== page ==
The cyber security workforce gap continues to grow, and the availability of qualified cyber professionals is predicted to decrease in the coming years. In fact, a Cyber Security Workforce Study from the International Information System Security Certification Consortium predicts a shortfall of 1.8 million in the cyber workforce by 2022. Some resources even claim upwards of a 3.5 million worker shortfall within the next two years. While this can feel like impending doom and gloom for the industry, AI, or artificial intelligence, can help to quell the concerns while empowering existing cyber workers.
While many other industries have seen robotic systems replacing the need for human workers, this doesn’t appear to be the case in cyber security. Humans are able to accomplish more when supported by the right set of tools. Allowing AI to support and react to human behavior allows cyber professionals to focus on critical tasks, utilize their expertise to analyze potential threats, and to make informed decisions when rectifying a breach. Autonomous cyber security doesn’t mean cyber security without humans.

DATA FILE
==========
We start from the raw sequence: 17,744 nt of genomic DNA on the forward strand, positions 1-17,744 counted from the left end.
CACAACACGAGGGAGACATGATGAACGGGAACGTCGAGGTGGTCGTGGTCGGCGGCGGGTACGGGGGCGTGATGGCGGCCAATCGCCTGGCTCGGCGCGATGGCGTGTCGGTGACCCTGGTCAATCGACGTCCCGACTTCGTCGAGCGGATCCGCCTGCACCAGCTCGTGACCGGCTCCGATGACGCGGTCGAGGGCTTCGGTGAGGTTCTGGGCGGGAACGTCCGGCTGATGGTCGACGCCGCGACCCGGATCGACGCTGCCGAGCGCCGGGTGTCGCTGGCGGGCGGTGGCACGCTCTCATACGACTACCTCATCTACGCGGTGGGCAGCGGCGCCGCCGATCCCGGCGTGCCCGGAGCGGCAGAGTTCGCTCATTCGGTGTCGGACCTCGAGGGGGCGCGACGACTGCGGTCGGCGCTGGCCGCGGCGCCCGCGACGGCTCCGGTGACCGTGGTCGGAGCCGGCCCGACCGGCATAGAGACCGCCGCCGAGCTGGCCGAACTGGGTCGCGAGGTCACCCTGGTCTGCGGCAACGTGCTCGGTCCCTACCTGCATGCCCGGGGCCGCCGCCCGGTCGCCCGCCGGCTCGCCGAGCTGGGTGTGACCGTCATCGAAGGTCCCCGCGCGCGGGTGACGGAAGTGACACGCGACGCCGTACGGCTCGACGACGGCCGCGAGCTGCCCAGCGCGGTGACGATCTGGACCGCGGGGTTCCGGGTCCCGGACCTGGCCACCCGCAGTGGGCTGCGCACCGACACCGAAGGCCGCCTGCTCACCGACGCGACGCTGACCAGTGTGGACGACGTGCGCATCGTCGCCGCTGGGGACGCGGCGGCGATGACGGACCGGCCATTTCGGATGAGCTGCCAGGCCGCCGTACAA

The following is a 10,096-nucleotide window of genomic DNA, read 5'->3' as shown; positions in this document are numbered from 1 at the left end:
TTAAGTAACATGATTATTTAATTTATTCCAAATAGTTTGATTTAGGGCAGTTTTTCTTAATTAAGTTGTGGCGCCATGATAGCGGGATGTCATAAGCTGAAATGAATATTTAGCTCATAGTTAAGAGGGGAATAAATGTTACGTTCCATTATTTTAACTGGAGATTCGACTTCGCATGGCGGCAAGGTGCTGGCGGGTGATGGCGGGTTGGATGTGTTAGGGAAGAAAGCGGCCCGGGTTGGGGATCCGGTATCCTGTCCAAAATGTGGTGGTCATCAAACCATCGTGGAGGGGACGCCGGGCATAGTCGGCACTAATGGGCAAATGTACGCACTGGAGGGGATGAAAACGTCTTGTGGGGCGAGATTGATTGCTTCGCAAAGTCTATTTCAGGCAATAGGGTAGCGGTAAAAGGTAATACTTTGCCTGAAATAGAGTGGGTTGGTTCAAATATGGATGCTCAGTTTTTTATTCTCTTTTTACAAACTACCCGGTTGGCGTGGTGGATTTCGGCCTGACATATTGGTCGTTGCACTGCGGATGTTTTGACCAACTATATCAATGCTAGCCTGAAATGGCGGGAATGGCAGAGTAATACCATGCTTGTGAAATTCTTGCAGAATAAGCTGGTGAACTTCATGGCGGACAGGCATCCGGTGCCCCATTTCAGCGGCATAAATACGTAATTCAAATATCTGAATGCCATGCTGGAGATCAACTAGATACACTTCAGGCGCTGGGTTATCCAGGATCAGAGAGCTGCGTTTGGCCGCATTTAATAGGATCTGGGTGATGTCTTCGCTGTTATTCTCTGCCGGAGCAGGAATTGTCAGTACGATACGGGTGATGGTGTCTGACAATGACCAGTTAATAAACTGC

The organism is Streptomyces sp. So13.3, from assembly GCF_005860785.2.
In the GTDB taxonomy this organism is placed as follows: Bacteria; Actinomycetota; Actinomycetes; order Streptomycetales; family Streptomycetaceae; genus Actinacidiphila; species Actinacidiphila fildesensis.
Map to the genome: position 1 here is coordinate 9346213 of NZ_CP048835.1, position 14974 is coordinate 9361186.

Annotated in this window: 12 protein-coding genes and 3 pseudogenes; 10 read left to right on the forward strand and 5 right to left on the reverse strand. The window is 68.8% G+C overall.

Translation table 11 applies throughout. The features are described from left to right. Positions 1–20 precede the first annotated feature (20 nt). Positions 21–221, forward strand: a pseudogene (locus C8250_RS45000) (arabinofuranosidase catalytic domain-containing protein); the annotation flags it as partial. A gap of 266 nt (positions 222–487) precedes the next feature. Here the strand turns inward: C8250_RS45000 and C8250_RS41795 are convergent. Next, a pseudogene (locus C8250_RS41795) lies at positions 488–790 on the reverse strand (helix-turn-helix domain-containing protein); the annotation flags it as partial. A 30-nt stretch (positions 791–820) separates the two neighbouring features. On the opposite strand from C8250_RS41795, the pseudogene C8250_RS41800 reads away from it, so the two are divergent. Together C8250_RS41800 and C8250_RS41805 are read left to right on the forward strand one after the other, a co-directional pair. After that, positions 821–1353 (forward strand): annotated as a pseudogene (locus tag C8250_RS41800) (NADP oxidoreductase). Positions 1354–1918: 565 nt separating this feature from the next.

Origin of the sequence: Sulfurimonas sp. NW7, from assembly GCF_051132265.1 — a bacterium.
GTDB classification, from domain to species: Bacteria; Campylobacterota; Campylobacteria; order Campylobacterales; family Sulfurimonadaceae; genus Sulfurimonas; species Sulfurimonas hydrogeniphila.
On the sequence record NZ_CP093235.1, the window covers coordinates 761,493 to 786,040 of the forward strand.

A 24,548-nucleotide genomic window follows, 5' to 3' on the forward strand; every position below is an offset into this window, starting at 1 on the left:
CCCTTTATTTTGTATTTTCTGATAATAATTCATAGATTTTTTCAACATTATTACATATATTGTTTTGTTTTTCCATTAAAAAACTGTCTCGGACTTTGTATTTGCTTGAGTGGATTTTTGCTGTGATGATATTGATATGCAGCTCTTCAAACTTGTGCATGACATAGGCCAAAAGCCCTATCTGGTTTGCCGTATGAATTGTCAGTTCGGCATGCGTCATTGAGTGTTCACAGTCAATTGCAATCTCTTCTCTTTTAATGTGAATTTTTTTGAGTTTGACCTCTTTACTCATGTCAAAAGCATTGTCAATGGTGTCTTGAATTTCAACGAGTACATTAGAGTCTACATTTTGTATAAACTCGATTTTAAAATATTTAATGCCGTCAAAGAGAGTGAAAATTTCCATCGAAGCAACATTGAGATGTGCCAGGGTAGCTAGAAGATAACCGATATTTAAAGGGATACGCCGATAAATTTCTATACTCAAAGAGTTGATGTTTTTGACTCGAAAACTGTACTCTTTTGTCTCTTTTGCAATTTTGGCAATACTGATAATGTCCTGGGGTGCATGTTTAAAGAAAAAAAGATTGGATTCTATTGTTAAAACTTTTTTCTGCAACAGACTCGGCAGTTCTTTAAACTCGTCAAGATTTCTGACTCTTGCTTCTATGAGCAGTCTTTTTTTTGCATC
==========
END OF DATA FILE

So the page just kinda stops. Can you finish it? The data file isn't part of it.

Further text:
AI can do the legwork of processing and analyzing data in order to help inform human decision making. If we were to rely completely on AI to manage security risks, it could lead to more vulnerabilities because such systems have high risks for things like program biases, exploitation, and yielding false data. Nevertheless, if utilize and deployed correctly for cyber teams, AI has the ability to automate routine tasks for processionals and augment their responsibilities to lighten the workload.
So, is AI going to take over the jobs of seasoned cyber pros? The answer is no; however, AI will drastically change the kinds of work cyber engineers are doing. In order for IT teams to successfully implement AI technologies, they will need a new category of experts to train the AI technology, run it, and analyze the results. While AI may be great for processing large amounts of data or replacing autonomous manual tasks, it will never be able to replace a security analyst’s insights or understanding of the field. There are some data points that require a level of interpretation that even computers and algorithms can’t quite support yet.
AI can help to fill the workforce gap in the cyber security sector, although it may create a need for new skillsets to be learned by humans in the industry. AI and the human workforce are not in conflict with one another in this field, in fact, they complement each other. The future is bright for AI and humans to work in tandem at the front lines of cyber defense.
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